1. Zero Sense of Trust.
The empath’s first few days of healing are the toughest. There can be no genuine stability and trust when dealing with other people, which may negatively impact their academic or professional life because this stabilization is the narcissist’s tactic to get what they want at the empath’s expense.
Empaths find themselves constantly questioning rules, offers, instructions, and promises after all that have happened to them with their abusers. Their sense of reality has been badly destabilized and it will be harder for them to determine what’s deceptive and what isn’t. They might even distrust their own capabilities and question their decisions, and this means also erode their current relationship with their peers and family.
2. They Get Used To Setting Aside Their Needs.
During the abuse, the narcissist tries to make the empath’s world revolve around them. Everything the empath does should benefit them and coincide with their interests. Throughout the stressful experience, empaths have learned to devalue their own demands, minimize their standards, and set aside their emotional needs. They willingly allow the narcissist to get what is left in them because they won’t use those resources anyway.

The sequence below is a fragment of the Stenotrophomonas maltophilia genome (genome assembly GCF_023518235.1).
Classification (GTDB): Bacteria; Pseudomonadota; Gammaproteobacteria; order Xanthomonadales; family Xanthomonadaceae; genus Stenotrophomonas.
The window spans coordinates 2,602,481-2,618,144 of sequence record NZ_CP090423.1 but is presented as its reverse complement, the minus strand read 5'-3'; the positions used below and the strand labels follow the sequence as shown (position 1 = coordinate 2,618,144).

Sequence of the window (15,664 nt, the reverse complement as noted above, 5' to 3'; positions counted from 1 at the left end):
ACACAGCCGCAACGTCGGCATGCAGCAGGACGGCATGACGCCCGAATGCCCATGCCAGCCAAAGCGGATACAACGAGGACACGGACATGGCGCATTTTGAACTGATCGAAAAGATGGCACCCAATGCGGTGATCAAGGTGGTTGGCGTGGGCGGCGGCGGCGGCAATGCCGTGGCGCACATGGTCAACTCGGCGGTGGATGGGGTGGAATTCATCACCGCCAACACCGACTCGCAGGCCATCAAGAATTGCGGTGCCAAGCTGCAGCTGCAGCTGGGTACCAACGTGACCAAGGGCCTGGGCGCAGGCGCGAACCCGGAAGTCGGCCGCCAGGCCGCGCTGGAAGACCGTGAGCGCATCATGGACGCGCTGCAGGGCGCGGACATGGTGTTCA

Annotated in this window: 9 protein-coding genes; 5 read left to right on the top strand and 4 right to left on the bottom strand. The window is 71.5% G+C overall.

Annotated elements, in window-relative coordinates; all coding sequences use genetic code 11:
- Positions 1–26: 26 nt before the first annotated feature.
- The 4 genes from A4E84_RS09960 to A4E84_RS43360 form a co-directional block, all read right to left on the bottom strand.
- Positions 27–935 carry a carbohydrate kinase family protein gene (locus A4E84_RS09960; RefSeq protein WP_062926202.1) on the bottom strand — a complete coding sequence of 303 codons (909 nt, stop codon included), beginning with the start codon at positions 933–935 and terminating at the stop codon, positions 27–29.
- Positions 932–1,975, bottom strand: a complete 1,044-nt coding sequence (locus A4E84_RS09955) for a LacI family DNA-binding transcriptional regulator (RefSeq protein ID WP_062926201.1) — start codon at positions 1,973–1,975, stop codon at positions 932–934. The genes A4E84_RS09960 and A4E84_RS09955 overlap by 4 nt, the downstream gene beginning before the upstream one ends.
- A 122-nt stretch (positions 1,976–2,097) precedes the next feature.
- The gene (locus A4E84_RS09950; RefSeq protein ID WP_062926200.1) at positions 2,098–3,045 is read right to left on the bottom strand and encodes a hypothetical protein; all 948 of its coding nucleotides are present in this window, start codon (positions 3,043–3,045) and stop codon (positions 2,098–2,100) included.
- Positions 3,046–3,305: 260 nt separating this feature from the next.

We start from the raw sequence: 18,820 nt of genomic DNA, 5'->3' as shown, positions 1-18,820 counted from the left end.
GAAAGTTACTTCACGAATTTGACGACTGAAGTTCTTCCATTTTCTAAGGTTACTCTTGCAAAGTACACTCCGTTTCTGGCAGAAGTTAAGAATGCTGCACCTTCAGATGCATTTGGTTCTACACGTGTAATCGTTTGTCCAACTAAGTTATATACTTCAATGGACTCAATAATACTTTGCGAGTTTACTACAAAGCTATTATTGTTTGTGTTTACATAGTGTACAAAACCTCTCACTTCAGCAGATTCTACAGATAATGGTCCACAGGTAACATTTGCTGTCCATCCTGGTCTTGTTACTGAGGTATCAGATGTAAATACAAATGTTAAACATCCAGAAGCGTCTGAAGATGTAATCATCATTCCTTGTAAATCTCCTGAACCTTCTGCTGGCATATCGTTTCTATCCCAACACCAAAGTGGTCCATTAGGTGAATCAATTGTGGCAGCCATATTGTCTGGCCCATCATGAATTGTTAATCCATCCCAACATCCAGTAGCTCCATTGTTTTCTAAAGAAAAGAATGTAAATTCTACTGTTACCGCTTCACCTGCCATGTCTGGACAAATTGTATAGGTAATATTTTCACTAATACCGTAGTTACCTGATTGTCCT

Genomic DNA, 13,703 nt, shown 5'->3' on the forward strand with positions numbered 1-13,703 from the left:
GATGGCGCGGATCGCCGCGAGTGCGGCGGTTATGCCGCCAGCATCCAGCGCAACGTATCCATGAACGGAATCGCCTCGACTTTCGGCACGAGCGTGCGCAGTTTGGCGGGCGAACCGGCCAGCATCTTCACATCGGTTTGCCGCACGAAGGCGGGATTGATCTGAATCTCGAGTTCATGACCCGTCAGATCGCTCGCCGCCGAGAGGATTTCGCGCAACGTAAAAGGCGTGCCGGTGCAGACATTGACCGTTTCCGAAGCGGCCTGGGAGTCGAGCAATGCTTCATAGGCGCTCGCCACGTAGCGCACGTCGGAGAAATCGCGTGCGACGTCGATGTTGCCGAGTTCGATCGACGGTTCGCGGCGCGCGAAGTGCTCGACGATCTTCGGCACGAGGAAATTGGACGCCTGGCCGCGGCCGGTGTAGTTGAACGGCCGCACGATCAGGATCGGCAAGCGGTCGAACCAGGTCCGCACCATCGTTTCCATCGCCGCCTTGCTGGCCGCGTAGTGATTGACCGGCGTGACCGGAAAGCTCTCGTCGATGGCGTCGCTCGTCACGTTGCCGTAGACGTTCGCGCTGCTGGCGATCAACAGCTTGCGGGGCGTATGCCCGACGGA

Although this isn’t a big deal to empaths, this is a significant triumph for the narcissist. And since empaths have normalized setting their needs aside for someone else, they unknowingly apply this for an extended period, even without the narcissist’s presence already. When someone asks them to do a work-related favor outside office hours, they unconsciously violate their own boundaries and do the task instead. This unconscious tendency may last until they address it during their recovery.
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